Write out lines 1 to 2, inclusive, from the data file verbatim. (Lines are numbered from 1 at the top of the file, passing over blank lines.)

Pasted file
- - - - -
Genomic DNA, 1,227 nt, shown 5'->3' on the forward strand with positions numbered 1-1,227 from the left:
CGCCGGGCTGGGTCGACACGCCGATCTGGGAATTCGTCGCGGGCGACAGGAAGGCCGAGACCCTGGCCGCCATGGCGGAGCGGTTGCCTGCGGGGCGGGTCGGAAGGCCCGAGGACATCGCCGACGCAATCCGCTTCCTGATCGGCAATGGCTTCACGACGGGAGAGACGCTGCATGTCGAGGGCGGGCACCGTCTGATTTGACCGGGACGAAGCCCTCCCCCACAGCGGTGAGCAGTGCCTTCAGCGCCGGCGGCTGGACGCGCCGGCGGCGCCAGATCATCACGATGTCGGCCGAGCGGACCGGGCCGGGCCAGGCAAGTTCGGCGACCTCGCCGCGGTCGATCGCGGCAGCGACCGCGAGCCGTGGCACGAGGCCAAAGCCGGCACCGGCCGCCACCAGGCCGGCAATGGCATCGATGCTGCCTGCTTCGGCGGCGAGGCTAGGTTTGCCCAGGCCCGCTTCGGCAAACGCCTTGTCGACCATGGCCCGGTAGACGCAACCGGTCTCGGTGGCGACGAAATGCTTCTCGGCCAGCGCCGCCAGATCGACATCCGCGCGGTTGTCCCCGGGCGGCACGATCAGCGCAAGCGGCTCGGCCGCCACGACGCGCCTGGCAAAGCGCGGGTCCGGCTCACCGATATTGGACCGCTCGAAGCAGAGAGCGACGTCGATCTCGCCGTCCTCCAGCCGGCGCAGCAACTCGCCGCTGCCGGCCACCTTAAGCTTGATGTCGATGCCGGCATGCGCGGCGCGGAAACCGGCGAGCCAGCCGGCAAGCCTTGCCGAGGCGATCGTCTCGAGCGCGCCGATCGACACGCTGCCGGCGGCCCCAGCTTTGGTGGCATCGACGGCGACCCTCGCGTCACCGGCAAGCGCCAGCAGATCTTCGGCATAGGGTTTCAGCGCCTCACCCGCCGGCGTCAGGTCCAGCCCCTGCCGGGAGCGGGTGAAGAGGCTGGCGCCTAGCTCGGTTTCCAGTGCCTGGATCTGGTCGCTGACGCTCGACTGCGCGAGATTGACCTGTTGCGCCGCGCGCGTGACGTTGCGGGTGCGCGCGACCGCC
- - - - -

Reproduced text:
Genomic DNA, 1,227 nt, shown 5'->3' on the forward strand with positions numbered 1-1,227 from the left:
CGCCGGGCTGGGTCGACACGCCGATCTGGGAATTCGTCGCGGGCGACAGGAAGGCCGAGACCCTGGCCGCCATGGCGGAGCGGTTGCCTGCGGGGCGGGTCGGAAGGCCCGAGGACATCGCCGACGCAATCCGCTTCCTGATCGGCAATGGCTTCACGACGGGAGAGACGCTGCATGTCGAGGGCGGGCACCGTCTGATTTGACCGGGACGAAGCCCTCCCCCACAGCGGTGAGCAGTGCCTTCAGCGCCGGCGGCTGGACGCGCCGGCGGCGCCAGATCATCACGATGTCGGCCGAGCGGACCGGGCCGGGCCAGGCAAGTTCGGCGACCTCGCCGCGGTCGATCGCGGCAGCGACCGCGAGCCGTGGCACGAGGCCAAAGCCGGCACCGGCCGCCACCAGGCCGGCAATGGCATCGATGCTGCCTGCTTCGGCGGCGAGGCTAGGTTTGCCCAGGCCCGCTTCGGCAAACGCCTTGTCGACCATGGCCCGGTAGACGCAACCGGTCTCGGTGGCGACGAAATGCTTCTCGGCCAGCGCCGCCAGATCGACATCCGCGCGGTTGTCCCCGGGCGGCACGATCAGCGCAAGCGGCTCGGCCGCCACGACGCGCCTGGCAAAGCGCGGGTCCGGCTCACCGATATTGGACCGCTCGAAGCAGAGAGCGACGTCGATCTCGCCGTCCTCCAGCCGGCGCAGCAACTCGCCGCTGCCGGCCACCTTAAGCTTGATGTCGATGCCGGCATGCGCGGCGCGGAAACCGGCGAGCCAGCCGGCAAGCCTTGCCGAGGCGATCGTCTCGAGCGCGCCGATCGACACGCTGCCGGCGGCCCCAGCTTTGGTGGCATCGACGGCGACCCTCGCGTCACCGGCAAGCGCCAGCAGATCTTCGGCATAGGGTTTCAGCGCCTCACCCGCCGGCGTCAGGTCCAGCCCCTGCCGGGAGCGGGTGAAGAGGCTGGCGCCTAGCTCGGTTTCCAGTGCCTGGATCTGGTCGCTGACGCTCGACTGCGCGAGATTGACCTGTTGCGCCGCGCGCGTGACGTTGCGGGTGCGCGCGACCGCC